Sunday, October 23, 2005

Random Jottings on the Rajya Sabha PM

Manmohan Singh appears to be a decent man, but his Rajya Sabha Prime Ministership (a cause for "but..." in my view) is not a coincidence: it appears to me to be the result of great cynicism by the Congress, which mustered a decent showing in the 2004 general elections in part by virtue of its anti-economic liberalization rhetoric-- and then sought to play the "responsible" party in power by making Manmohan Singh India's first technocrat Prime Minister. It is thus symbolically fitting that he is not from the Lok Sabha, as the agenda he typifies does not appear to have won the support of those (particularly the rural poor) who voted for his party in the 2004 elections.

I do not mean to suggest that India should not continue on its path of economic liberalization (I happen to find those policies preferable if the alternative is to be "license raj,") but do believe that the maneuver that made Manmohan Singh Prime Minister is not particularly conducive to the cause of probity and forthrightness in national politics. As an aside, I would also like to add that the elevation of Manmohan Singh is symptomatic of a tendency in our national life (one common enough in the United States), particularly among urban beneficiaries of India's new economic dispensation, to seek to remove the realm of "the economic" from the domain of politics.  This tendency is hardly new to India's national politics (recall Nehru's Mahalanobis), but this is the first time we are seeing it embodied in the person of the Prime Minister.  Such an excision cramps the political space of democracy, and in two ways. First, the extent to which "the economic" is always already political is occluded. Second (and related to the first), the politicization of the new dispensation becomes increasingly apparent to those who view themselves as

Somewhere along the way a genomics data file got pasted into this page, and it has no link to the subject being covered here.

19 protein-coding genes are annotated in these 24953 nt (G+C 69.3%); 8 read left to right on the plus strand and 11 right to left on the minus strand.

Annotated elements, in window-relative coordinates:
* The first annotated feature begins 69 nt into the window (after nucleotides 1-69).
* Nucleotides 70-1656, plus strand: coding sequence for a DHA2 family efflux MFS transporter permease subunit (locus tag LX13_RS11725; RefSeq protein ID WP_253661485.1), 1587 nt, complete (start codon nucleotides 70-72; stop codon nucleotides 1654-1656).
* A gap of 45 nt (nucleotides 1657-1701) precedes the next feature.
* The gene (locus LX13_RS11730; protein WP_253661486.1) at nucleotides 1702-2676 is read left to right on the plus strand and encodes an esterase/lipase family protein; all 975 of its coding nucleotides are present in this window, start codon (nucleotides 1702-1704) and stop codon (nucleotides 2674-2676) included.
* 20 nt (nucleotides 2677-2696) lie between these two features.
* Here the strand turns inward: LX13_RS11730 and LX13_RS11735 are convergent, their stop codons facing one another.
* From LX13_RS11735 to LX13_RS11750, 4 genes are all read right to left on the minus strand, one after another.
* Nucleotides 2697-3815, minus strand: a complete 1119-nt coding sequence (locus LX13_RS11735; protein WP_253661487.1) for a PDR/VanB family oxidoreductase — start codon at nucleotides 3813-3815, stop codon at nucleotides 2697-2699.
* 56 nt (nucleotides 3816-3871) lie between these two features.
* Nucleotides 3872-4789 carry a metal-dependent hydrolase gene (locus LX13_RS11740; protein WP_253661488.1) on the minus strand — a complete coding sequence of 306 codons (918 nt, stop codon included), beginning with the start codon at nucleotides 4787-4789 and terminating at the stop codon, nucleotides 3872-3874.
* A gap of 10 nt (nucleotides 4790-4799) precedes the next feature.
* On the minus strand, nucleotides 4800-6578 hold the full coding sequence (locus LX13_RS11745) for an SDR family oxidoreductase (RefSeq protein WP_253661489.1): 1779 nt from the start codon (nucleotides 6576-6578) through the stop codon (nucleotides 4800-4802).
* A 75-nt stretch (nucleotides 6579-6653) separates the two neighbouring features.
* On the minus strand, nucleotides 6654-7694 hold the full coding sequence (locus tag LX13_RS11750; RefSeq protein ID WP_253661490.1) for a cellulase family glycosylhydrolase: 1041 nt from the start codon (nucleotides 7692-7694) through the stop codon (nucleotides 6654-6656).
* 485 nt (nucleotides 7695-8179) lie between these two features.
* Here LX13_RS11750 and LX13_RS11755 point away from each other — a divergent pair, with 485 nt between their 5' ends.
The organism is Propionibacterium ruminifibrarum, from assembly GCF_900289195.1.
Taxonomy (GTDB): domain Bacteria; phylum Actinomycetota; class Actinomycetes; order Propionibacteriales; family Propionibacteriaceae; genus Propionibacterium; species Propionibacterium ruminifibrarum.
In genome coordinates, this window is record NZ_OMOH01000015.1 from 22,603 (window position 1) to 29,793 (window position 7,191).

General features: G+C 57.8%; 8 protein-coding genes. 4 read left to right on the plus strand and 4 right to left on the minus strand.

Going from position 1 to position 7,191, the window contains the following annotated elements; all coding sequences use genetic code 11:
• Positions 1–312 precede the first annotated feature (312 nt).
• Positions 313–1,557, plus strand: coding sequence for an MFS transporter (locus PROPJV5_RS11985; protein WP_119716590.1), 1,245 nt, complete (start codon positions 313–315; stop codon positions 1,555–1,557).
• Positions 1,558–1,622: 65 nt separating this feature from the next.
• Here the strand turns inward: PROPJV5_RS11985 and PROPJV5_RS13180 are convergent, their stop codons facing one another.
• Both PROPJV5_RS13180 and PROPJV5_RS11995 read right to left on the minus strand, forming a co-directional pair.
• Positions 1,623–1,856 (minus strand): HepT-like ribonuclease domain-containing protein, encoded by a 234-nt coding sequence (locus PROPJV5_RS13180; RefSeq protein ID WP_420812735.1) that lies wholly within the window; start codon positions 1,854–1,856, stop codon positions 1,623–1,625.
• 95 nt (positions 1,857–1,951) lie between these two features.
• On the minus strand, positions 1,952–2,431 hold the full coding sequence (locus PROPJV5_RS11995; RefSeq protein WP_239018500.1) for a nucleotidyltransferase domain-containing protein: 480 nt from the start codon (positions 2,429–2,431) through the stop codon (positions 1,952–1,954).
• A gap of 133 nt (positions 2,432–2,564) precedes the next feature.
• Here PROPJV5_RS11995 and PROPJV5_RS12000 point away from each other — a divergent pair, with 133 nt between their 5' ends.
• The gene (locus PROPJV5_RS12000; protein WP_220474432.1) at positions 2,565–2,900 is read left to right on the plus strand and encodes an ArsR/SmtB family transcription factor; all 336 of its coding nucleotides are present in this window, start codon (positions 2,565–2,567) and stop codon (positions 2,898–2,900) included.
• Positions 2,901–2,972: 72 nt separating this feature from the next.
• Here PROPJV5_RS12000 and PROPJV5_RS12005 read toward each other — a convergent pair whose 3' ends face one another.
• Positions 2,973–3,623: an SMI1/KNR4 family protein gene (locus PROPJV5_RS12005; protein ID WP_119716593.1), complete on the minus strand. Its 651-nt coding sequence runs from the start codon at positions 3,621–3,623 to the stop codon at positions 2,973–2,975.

excluded from its benefits. The result is cynicism all around. My grievance is not so much with the substance of the economic policies under discussion, but with the manner in which they are advanced, by a combination of stealth and obfuscation. Implicit contempt and suspicion of the voter might well mean that we are building our house of policy on sand-- and weakening our democratic foundations to boot.

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